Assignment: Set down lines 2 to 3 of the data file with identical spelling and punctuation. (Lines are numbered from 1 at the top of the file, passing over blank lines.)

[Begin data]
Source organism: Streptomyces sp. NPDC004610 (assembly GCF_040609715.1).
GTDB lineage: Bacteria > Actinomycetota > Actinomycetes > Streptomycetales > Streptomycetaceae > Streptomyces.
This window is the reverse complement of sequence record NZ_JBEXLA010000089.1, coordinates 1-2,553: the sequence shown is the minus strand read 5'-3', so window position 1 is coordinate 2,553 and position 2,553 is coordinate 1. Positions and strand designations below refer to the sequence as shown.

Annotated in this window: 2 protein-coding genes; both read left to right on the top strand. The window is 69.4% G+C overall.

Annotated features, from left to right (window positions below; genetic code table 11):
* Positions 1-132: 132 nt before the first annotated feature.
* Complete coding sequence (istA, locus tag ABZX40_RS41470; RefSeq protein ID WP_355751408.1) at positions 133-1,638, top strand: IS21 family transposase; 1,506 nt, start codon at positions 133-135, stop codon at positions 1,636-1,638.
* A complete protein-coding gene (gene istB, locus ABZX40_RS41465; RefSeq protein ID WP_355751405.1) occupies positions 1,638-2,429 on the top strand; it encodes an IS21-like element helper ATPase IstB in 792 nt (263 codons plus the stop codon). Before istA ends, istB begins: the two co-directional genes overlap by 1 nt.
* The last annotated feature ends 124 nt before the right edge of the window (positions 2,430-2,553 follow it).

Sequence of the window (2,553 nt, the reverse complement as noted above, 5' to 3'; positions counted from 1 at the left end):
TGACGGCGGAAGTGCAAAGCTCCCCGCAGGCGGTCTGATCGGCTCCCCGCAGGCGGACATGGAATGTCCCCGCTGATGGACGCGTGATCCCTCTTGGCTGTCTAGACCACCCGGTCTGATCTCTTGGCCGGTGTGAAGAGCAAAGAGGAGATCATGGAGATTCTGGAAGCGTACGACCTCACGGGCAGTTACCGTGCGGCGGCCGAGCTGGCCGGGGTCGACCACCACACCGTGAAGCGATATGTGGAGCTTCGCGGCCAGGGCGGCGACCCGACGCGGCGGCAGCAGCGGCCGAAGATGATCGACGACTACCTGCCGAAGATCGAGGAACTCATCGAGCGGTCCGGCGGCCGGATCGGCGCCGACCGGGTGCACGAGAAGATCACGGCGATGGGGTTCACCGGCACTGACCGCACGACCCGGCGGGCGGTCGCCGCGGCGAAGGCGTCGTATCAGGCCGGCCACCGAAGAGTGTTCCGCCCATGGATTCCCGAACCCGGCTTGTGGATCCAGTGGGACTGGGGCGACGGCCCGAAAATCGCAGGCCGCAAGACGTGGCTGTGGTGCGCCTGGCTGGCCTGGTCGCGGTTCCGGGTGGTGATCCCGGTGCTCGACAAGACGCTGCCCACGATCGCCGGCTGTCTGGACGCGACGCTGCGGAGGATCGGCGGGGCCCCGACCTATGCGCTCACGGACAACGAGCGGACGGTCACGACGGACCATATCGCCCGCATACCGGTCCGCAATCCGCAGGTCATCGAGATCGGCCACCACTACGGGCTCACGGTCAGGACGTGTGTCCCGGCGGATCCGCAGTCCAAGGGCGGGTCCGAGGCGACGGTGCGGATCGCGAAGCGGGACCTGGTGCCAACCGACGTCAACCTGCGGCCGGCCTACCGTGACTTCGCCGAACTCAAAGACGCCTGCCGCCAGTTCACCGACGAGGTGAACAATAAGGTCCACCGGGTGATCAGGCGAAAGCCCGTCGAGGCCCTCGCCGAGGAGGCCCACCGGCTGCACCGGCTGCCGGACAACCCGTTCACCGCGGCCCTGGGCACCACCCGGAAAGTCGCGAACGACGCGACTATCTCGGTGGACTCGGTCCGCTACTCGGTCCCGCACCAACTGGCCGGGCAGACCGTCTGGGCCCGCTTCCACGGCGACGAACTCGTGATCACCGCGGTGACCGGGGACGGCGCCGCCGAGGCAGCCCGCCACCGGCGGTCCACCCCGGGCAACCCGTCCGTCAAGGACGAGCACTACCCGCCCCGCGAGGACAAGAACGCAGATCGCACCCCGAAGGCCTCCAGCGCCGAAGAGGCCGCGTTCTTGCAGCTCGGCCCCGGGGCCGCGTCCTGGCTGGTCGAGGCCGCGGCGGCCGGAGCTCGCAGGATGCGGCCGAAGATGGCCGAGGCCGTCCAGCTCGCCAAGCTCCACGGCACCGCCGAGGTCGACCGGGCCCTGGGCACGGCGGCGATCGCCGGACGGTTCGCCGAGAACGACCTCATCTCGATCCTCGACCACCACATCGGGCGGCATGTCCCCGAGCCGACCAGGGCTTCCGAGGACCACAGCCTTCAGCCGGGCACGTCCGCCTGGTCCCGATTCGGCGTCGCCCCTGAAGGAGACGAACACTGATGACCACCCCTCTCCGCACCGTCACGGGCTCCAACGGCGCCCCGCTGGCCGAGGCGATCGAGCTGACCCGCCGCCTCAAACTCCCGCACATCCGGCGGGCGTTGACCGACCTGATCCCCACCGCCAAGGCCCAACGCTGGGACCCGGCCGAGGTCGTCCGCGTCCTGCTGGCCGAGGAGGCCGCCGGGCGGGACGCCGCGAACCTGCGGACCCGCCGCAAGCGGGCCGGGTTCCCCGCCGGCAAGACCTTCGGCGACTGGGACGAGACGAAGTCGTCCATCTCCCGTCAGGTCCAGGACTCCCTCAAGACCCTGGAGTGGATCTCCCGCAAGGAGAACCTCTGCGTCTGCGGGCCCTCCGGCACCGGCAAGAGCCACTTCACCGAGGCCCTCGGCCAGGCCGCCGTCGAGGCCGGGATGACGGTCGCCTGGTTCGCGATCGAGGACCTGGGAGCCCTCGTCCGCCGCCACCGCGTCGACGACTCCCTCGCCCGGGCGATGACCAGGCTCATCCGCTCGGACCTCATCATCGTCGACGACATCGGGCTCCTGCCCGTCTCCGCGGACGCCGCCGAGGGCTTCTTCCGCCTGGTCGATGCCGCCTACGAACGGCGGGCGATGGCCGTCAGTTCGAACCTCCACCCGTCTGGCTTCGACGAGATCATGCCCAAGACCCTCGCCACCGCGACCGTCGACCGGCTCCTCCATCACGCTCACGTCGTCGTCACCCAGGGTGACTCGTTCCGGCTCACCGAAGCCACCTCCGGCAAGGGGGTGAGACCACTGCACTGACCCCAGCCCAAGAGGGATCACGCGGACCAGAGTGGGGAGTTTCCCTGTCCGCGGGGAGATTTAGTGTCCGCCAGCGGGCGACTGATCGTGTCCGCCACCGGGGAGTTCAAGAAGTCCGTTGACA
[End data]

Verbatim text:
GTDB lineage: Bacteria > Actinomycetota > Actinomycetes > Streptomycetales > Streptomycetaceae > Streptomyces.
This window is the reverse complement of sequence record NZ_JBEXLA010000089.1, coordinates 1-2,553: the sequence shown is the minus strand read 5'-3', so window position 1 is coordinate 2,553 and position 2,553 is coordinate 1. Positions and strand designations below refer to the sequence as shown.